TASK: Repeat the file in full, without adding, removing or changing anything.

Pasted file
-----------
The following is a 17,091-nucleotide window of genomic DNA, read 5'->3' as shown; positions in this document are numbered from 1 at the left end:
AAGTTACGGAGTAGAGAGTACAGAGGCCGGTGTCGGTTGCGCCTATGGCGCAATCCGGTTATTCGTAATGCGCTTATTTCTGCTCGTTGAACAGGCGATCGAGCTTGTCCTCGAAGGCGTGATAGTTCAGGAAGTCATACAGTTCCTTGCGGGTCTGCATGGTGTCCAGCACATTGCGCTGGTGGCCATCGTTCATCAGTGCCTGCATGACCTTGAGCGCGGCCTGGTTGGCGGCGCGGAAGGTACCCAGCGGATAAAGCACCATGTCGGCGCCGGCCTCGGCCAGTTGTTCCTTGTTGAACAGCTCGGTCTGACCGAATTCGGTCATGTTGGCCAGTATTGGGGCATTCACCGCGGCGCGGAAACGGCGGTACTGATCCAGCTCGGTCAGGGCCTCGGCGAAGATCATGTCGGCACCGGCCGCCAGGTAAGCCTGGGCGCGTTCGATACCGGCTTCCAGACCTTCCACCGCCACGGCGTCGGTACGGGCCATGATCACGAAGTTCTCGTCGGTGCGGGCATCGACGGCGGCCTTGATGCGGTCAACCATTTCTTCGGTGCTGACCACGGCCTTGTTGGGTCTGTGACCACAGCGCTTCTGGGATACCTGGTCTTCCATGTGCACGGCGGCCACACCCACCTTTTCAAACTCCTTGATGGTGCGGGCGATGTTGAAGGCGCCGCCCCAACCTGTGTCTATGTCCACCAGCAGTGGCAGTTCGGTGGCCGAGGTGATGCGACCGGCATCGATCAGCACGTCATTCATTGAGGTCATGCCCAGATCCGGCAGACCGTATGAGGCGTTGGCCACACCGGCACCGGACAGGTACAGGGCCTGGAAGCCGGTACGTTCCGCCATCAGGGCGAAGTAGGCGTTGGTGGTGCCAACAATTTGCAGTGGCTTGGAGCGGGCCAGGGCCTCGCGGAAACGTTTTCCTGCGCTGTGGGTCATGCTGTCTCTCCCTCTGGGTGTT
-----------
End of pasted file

The following is a 17,091-nucleotide window of genomic DNA, read 5'->3' as shown; positions in this document are numbered from 1 at the left end:
AAGTTACGGAGTAGAGAGTACAGAGGCCGGTGTCGGTTGCGCCTATGGCGCAATCCGGTTATTCGTAATGCGCTTATTTCTGCTCGTTGAACAGGCGATCGAGCTTGTCCTCGAAGGCGTGATAGTTCAGGAAGTCATACAGTTCCTTGCGGGTCTGCATGGTGTCCAGCACATTGCGCTGGTGGCCATCGTTCATCAGTGCCTGCATGACCTTGAGCGCGGCCTGGTTGGCGGCGCGGAAGGTACCCAGCGGATAAAGCACCATGTCGGCGCCGGCCTCGGCCAGTTGTTCCTTGTTGAACAGCTCGGTCTGACCGAATTCGGTCATGTTGGCCAGTATTGGGGCATTCACCGCGGCGCGGAAACGGCGGTACTGATCCAGCTCGGTCAGGGCCTCGGCGAAGATCATGTCGGCACCGGCCGCCAGGTAAGCCTGGGCGCGTTCGATACCGGCTTCCAGACCTTCCACCGCCACGGCGTCGGTACGGGCCATGATCACGAAGTTCTCGTCGGTGCGGGCATCGACGGCGGCCTTGATGCGGTCAACCATTTCTTCGGTGCTGACCACGGCCTTGTTGGGTCTGTGACCACAGCGCTTCTGGGATACCTGGTCTTCCATGTGCACGGCGGCCACACCCACCTTTTCAAACTCCTTGATGGTGCGGGCGATGTTGAAGGCGCCGCCCCAACCTGTGTCTATGTCCACCAGCAGTGGCAGTTCGGTGGCCGAGGTGATGCGACCGGCATCGATCAGCACGTCATTCATTGAGGTCATGCCCAGATCCGGCAGACCGTATGAGGCGTTGGCCACACCGGCACCGGACAGGTACAGGGCCTGGAAGCCGGTACGTTCCGCCATCAGGGCGAAGTAGGCGTTGGTGGTGCCAACAATTTGCAGTGGCTTGGAGCGGGCCAGGGCCTCGCGGAAACGTTTTCCTGCGCTGTGGGTCATGCTGTCTCTCCCTCTGGGTGTT